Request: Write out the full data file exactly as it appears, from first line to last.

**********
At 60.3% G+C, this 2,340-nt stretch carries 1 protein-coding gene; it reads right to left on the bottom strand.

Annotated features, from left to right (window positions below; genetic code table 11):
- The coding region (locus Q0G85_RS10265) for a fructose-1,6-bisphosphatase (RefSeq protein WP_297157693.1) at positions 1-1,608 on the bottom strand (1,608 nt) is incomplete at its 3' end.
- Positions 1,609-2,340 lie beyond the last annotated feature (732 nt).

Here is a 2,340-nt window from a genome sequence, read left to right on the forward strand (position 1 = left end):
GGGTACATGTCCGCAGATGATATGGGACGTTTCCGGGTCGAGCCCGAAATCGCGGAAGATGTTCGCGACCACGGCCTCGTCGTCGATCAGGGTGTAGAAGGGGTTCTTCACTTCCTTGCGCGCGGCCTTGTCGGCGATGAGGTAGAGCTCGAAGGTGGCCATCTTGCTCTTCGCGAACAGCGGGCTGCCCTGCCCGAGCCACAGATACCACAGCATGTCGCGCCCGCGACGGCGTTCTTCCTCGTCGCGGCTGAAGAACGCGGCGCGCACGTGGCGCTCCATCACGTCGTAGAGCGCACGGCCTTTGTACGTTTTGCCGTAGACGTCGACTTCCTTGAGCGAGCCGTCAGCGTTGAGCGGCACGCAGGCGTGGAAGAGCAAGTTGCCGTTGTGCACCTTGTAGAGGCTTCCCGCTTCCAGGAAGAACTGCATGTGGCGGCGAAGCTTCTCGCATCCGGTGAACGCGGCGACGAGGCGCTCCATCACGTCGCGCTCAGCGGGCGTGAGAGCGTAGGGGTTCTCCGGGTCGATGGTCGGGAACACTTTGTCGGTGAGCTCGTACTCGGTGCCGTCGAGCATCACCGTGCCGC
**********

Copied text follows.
At 60.3% G+C, this 2,340-nt stretch carries 1 protein-coding gene; it reads right to left on the bottom strand.

Annotated features, from left to right (window positions below; genetic code table 11):
- The coding region (locus Q0G85_RS10265) for a fructose-1,6-bisphosphatase (RefSeq protein WP_297157693.1) at positions 1-1,608 on the bottom strand (1,608 nt) is incomplete at its 3' end.
- Positions 1,609-2,340 lie beyond the last annotated feature (732 nt).

Here is a 2,340-nt window from a genome sequence, read left to right on the forward strand (position 1 = left end):
GGGTACATGTCCGCAGATGATATGGGACGTTTCCGGGTCGAGCCCGAAATCGCGGAAGATGTTCGCGACCACGGCCTCGTCGTCGATCAGGGTGTAGAAGGGGTTCTTCACTTCCTTGCGCGCGGCCTTGTCGGCGATGAGGTAGAGCTCGAAGGTGGCCATCTTGCTCTTCGCGAACAGCGGGCTGCCCTGCCCGAGCCACAGATACCACAGCATGTCGCGCCCGCGACGGCGTTCTTCCTCGTCGCGGCTGAAGAACGCGGCGCGCACGTGGCGCTCCATCACGTCGTAGAGCGCACGGCCTTTGTACGTTTTGCCGTAGACGTCGACTTCCTTGAGCGAGCCGTCAGCGTTGAGCGGCACGCAGGCGTGGAAGAGCAAGTTGCCGTTGTGCACCTTGTAGAGGCTTCCCGCTTCCAGGAAGAACTGCATGTGGCGGCGAAGCTTCTCGCATCCGGTGAACGCGGCGACGAGGCGCTCCATCACGTCGCGCTCAGCGGGCGTGAGAGCGTAGGGGTTCTCCGGGTCGATGGTCGGGAACACTTTGTCGGTGAGCTCGTACTCGGTGCCGTCGAGCATCACCGTGCCGC